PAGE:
Visiting Normandy and touring the beaches from D-Day, June 6, 1944, is a powerful experience. It is an experience that all American citizens should plan to do. There are incredible stories of American servicemembers that left their homes to serve and sacrifice for a cause greater than themselves. It is important to remember and honor these heroes. Many people do this every year as there are approximately 1.7 million people who visit the Normandy American Cemetery annually.
In this podcast episode, I speak with a tour guide, Yannick Sterke, who gives tours of the Normandy battlefields. In the summer of 2022, I took a three day tour with Yannick. He is a wealth of knowledge. He showed our group significant places including Omaha beach, Utah beach, Point du Hoc, and Saint Lo. At each place, he told us about the history of D-Day and the invasion of Normandy with a lot of powerful stories. Yannick and I kept in touch and he agreed to do an interview to talk about the history of World War II, D-Day, the Battle of Normandy, and his work showing people (including World War II veterans) the battlefields.
Yannick Sterke was born in Cambrai in the north of France near Belgium. He then grew up in a small village north of Paris near Compiègne, which is where the armistice of World War I was signed. To this day, people can see a replica of the train where the French and Germans signed the armistice.
While in school at age of 13, Yannick studied the history of World War II. Yannick’s teacher was passionate about history. As a result, Yannick developed a strong interest in World War II history. His parents gave him books and encouraged him to learn more.
Yannick studied tourism for three years and earned a certification to become a tour guide. After school, he started working at the Normandy American Cemetery. During the 70th anniversary of D-Day, Yannick interacted with many veterans of the D-Day invasion and the Battle of Normandy. He was inspired to continue researching and learning more about World War II and Normandy.
In 2023, Yannick decided to start his own tour company called HQ Company Tour. His company offers public and private tours of the Normandy battlefields. He is dedicated to promoting World War II history specifically the battlefields of Normandy.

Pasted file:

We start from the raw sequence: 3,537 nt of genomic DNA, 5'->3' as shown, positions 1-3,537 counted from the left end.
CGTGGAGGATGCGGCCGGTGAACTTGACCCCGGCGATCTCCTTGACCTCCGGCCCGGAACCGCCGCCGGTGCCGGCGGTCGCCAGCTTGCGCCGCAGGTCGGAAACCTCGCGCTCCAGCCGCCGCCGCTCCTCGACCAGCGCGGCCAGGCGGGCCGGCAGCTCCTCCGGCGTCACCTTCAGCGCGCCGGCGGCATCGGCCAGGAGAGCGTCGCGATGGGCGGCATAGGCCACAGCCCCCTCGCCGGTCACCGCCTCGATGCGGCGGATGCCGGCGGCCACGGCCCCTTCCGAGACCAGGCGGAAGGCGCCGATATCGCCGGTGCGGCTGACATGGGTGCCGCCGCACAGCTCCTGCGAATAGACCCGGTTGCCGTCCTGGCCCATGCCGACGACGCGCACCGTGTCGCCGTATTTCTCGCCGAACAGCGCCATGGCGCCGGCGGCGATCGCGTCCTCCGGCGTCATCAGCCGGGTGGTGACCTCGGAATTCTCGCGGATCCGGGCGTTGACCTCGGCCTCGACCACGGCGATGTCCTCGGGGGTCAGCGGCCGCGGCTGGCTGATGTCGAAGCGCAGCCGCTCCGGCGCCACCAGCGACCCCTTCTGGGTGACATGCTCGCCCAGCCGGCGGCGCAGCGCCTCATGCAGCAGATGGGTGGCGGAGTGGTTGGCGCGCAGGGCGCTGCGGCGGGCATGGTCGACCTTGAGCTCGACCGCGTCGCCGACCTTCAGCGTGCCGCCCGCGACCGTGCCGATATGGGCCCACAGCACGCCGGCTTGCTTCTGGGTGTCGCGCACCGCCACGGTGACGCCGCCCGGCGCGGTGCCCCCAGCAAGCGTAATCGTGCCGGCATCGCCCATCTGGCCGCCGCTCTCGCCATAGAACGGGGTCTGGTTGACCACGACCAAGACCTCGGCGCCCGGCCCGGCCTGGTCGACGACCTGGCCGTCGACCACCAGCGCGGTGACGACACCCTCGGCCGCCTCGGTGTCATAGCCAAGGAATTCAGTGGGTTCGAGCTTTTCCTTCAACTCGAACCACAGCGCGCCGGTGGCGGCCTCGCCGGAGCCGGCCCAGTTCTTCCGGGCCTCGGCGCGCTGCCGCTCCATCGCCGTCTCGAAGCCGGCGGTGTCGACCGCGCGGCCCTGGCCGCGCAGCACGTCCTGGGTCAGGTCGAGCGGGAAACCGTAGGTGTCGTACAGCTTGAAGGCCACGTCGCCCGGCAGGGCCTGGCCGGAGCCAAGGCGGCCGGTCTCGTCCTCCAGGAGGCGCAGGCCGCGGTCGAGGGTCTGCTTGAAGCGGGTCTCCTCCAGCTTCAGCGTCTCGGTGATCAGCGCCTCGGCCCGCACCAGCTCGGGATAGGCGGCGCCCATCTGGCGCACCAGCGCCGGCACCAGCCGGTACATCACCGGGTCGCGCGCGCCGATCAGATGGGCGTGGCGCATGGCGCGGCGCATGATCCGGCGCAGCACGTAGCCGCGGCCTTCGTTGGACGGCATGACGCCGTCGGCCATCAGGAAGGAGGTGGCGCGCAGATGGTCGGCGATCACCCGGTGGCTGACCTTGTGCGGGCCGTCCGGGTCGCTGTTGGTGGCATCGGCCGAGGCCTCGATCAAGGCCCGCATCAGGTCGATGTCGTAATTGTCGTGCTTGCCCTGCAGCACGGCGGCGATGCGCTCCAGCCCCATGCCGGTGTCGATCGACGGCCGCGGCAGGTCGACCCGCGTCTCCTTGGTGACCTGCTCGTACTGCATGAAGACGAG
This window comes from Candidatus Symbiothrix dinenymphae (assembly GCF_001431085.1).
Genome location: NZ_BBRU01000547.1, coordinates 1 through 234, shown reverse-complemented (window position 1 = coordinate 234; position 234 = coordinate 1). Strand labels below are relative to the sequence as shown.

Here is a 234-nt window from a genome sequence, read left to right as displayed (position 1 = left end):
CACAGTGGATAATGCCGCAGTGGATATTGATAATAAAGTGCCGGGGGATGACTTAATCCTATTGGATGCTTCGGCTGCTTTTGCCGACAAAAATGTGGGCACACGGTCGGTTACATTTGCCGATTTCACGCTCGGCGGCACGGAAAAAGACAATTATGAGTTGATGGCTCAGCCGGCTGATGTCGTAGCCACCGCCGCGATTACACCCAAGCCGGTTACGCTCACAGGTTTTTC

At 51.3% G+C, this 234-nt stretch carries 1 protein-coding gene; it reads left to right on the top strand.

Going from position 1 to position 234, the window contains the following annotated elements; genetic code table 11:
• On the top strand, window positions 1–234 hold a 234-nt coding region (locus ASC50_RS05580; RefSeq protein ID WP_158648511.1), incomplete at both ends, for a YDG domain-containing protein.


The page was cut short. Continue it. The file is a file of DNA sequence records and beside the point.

World War II Background
In September 1938, Nazi Germany, France, Britain, and Italy signed the Treaty of Munich. This was after Hitler’s Germany seized part of Czechoslovakia specifically an area known as the Sudetenland. The compromise with Hitler by France and Britain is viewed historically as a policy of “appeasing” Nazi Germany rather than standing up to them. It also led to the declaration by Britain’s Prime Minister Neville Chamberlain that the agreement had secured “peace for our time.”
However, the Munich Treaty only bought the Nazis time. Indeed hostile action began again on September 1, 1939 when Nazi Germany invaded Poland. In fact, the Nazis and the U.S.S.R. previously signed the Molotov-Ribbentrop pact. This was a non-aggression agreement between the two countries. By signing the pact, both powers waged war on different countries and sought to expand their influence. The Soviets invaded the eastern half of Poland and the Germans invaded the western half. September 1, 1939 is largely viewed as the beginning of World War II.
In May 1940, Germany invaded Holland, Belgium, and France. The French had relied on a line of fortification known as the Maginot Line. However, the Nazis used superior military tactics to include the famous blitzkrieg. Yannick explains that in terms of tank warfare the Germans used “six groups of 100 tanks while the French used 100 groups of six tanks.” Thus, the German tank tactics worked more effectively.
The blitzkrieg also led to the evacuation of 300,000 British and French forces from Dunkirk.
In the lead up to D-Day on June 6, 1944, the Allied powers implemented a deception plan called Operation Fortitude. The goal was to make the Germans think that they were going to land at Calais. In Fact, General Patton was put in command of part of the operation that used inflatable tanks as a way to feed the Germans faulty intelligence.
On the day of the invasion, the Americans, British, and Canadians divided the landing zone into five sectors. The Americans were responsible for Omaha and Utah. The British were responsible for Gold and Sword. The Canadians were responsible for Juno. In Fact, the entirety of the beachfront was about 60 miles. At the same time, there was a massive airborne operation that involved 19,000 American, British, and Canadian paratroopers.
The original plan set the invasion date on June 5, 1944. However, the Supreme Commander General Dwight D. Eisenhower, who had 200,000 troops under his command, decided to delay one day because of a bad storm. As a result, the invasion happened on June 6, 1944.
Battle of Normandy
Yannick explains that Normandy is the equivalent of a state in the U.S.A. Thus, it is a large area to cover. In fact, the fighting took place over 100 days and culminated in the capture of Paris. The first American objective was the strategic port of Cherbourg. The Americans were able to secure Cherbourg on June 27, 1944. After securing Cherbourg and restoring it to operational capacity, it became an important logistical port for the Allies.